UMass Dartmouth students provide valuable help to local businesses

The Center for Marketing Research (CMR) held its semi-annual Client Dinner where students delivered semester-long research projects to clients.

Students at bi-annual market research dinner

The UMass Dartmouth Center for Marketing Research (CMR) held its semi-annual Client Dinner in the Charlton College of Business learning pavilion on December 6, 2018. The dinner saw students delivering semester-long research projects to clients. Student teams worked with The Inc. 500, The Charlton College of Business, UMass Dartmouth Athletics, EDI, Lantz Law, The Community Involved in Sustaining Agriculture, Coastline Elderly Services, The Institute of Advanced Sciences, BayCoast Bank, and Eagle Stainless Tube & Fabrication, Inc.

Each student team sat at a private table with their client and shared the findings of these customized studies.

“Whenever there’s experiential projects done [by students] it’s just terrific, based on what I’ve seen, the student performance on these projects is just outstanding,” said Kathryn Carter, Dean of the Charlton College of Business.

“I’ve used Price Waterhouse… and the return on these projects are better. When students are out collecting data, people actually want to help them. The ROI is immense,” said David Slutz, CEO of Potentia Business Solutions.

“We have a study done by students every two years. The reason we keep coming back is the quality. The work is so professional and the feedback is great especially the open responses. We will be audited on this study and use this information in our certifications, that’s how meaningful it is,” said Bob Bubencik, VP of Operations, Eagle Stainless Tube & Fabrication, Inc.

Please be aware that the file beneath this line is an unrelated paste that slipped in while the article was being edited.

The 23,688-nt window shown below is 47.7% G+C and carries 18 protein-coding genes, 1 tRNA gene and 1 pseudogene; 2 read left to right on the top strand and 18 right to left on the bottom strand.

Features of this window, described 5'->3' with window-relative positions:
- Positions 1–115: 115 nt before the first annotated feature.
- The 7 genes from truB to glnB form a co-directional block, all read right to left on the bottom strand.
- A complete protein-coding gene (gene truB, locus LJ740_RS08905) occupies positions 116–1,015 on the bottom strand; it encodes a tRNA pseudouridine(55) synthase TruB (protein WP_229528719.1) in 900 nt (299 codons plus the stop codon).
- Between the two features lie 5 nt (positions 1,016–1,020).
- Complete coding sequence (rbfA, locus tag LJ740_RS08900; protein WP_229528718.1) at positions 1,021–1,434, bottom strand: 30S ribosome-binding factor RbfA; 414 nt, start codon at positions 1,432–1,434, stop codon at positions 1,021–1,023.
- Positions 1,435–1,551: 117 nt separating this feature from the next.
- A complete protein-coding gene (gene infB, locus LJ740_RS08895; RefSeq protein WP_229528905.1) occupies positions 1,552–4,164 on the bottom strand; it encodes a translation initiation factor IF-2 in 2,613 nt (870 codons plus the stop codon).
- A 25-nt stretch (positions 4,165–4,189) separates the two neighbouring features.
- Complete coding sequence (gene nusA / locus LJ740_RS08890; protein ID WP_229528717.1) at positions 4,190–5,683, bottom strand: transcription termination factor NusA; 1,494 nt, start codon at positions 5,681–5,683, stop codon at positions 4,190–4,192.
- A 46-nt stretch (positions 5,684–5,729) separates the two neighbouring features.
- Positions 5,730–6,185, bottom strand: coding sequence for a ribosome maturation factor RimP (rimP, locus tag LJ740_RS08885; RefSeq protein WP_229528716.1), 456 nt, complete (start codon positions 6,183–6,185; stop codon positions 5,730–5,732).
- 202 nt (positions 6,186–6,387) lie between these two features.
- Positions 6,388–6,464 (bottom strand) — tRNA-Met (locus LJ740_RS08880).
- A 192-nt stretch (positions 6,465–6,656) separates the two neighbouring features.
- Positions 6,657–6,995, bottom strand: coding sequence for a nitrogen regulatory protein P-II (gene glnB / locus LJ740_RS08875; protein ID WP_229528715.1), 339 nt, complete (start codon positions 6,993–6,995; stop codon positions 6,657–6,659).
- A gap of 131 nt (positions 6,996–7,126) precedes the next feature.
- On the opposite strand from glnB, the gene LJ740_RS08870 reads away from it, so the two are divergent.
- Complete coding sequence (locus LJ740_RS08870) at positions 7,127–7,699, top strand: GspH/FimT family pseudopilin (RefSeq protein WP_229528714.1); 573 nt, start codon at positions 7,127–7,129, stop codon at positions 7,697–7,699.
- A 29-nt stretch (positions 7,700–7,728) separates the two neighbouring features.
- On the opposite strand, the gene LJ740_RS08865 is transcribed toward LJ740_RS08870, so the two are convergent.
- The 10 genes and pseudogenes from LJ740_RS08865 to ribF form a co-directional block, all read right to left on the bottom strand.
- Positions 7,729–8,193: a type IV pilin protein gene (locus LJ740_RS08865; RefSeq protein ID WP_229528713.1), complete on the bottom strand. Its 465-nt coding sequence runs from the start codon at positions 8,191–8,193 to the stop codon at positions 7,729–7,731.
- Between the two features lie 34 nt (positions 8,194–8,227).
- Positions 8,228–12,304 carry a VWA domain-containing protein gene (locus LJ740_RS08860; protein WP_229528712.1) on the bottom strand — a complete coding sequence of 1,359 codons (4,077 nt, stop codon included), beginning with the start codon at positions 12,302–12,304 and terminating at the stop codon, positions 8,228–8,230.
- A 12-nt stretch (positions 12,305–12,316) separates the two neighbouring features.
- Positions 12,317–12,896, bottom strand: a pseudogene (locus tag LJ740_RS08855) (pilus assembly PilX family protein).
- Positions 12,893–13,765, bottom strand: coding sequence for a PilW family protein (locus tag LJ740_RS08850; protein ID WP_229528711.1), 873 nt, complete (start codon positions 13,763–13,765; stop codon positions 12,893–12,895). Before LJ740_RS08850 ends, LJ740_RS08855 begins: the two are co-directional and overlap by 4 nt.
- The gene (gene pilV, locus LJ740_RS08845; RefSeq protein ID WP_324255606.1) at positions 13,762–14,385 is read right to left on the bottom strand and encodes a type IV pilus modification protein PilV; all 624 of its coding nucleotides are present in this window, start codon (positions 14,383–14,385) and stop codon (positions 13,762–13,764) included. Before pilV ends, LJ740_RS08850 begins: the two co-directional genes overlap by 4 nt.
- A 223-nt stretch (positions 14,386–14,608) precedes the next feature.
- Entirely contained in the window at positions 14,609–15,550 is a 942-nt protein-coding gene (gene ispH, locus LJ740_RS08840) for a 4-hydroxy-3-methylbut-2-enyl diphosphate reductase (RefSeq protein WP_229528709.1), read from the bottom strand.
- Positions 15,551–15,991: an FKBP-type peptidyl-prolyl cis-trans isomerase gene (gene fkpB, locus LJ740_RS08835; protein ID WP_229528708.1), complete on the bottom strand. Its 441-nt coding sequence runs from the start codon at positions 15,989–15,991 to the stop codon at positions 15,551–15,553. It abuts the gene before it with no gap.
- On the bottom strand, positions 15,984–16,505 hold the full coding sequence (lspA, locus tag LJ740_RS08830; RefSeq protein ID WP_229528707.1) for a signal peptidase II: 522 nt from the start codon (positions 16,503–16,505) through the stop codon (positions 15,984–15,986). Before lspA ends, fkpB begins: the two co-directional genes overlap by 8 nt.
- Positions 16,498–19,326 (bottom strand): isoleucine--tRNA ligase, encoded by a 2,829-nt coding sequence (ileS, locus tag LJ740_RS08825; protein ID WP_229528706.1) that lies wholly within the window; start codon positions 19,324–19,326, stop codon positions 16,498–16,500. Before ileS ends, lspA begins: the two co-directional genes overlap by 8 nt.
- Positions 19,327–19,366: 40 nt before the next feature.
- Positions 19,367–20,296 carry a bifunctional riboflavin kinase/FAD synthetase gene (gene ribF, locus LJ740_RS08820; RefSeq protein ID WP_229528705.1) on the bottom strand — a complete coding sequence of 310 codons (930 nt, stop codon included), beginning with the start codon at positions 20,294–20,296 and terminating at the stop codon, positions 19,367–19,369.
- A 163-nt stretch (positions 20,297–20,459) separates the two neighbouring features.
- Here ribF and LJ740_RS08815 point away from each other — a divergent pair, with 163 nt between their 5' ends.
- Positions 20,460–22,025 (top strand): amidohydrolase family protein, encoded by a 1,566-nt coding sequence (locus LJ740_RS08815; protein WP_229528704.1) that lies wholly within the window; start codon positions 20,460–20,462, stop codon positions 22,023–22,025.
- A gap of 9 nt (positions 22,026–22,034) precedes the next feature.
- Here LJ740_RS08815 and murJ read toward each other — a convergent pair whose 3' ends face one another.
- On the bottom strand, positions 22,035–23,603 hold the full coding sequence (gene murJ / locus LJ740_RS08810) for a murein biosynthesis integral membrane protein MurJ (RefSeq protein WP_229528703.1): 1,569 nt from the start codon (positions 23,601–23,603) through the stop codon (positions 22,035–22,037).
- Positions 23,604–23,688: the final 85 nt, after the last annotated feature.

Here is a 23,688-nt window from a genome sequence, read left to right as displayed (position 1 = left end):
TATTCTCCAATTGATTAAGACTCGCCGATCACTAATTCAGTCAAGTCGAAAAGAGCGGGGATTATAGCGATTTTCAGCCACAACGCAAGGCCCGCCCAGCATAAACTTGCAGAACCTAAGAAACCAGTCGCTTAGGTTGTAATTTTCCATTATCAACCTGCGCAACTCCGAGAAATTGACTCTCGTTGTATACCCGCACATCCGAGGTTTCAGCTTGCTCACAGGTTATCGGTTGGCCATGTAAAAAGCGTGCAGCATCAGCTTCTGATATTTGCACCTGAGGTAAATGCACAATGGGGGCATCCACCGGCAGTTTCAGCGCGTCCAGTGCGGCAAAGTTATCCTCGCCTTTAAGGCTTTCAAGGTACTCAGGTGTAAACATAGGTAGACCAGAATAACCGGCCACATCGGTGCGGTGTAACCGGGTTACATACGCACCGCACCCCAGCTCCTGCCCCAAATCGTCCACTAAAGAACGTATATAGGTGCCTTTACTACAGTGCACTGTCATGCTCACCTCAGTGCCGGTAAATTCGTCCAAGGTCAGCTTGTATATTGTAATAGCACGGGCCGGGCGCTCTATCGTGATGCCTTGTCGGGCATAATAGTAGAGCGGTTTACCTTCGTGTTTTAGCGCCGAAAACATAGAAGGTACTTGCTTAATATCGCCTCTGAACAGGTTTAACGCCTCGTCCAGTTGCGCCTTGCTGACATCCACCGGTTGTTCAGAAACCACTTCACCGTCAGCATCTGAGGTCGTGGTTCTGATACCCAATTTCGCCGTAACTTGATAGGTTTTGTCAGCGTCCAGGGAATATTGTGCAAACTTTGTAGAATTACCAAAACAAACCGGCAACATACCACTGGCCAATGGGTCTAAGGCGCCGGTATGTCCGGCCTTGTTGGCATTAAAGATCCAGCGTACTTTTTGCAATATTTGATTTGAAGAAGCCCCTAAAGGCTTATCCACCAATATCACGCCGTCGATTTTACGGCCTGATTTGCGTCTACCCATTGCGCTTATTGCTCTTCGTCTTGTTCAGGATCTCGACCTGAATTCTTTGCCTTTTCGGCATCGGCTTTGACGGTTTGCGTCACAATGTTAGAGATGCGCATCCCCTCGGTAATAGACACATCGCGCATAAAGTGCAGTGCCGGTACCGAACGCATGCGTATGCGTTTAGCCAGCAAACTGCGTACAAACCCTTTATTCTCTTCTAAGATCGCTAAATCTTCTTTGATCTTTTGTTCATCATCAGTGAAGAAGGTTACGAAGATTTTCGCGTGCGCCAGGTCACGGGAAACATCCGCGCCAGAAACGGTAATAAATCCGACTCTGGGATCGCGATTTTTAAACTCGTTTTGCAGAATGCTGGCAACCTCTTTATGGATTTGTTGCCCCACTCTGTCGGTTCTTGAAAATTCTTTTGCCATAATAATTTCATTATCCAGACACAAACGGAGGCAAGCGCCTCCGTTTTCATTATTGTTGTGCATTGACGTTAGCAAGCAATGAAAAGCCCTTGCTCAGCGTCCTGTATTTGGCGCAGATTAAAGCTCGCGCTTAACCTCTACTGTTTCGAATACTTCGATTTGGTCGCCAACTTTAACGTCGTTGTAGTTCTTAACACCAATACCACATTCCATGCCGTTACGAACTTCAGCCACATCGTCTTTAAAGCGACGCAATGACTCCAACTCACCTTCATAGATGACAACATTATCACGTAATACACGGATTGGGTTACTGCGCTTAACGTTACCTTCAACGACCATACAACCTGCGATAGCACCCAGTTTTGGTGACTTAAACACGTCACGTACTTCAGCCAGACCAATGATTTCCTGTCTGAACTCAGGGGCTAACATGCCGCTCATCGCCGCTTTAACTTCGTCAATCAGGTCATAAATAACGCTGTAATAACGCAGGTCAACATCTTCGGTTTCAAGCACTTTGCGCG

In total, 10 projects were conducted using a range of different methods. Students worked in the field using intercepts while others held focus groups or conducted telephone surveys or collected surveys online using Qualtrics. The Marketing Research class, Focus Group class, and graduate students assigned to projects as a whole worked over 1,500 hours during the fall semester to collect thousands of surveys and qualitative research.

Each research study presented to the clients is valued between $15,000 and $20,000. Through the CMR research program, all clients were able to get this work at deeply discounted prices.

“There is nothing more valuable for these students than having a real-world business experience,” said Dr. Nora Ganim Barnes, director of the program.  

Several members of the CMR Advisory Board were also in attendance, including David Slutz (Potentia Business Solutions), Andrea Rodrigues (Bank Five), Helene Sousa (Colonial Beverage), Berta Varao (New Bedford Credit Union), Rhonda Veugen (Buzzards Bay Coalition), Melanie Gouveia (First Citizens’ Federal Credit Union), Paul Burke (Hadley Insurit Group), Nicole Almeida (BayCoast Bank), and Traci McNeil (SouthCoast Health System).

After dinner, the students had an opportunity to tell their clients about the many challenges they faced during the course of their projects. They were also quite vocal about their ideas to help the client succeed. Virtually all clients commented on the knowledge and enthusiasm of their student research team.

The program repeats in the upcoming spring semester. Any business interested in becoming a client can call Dr. Nora Ganim Barnes directly at 508-999-8756.


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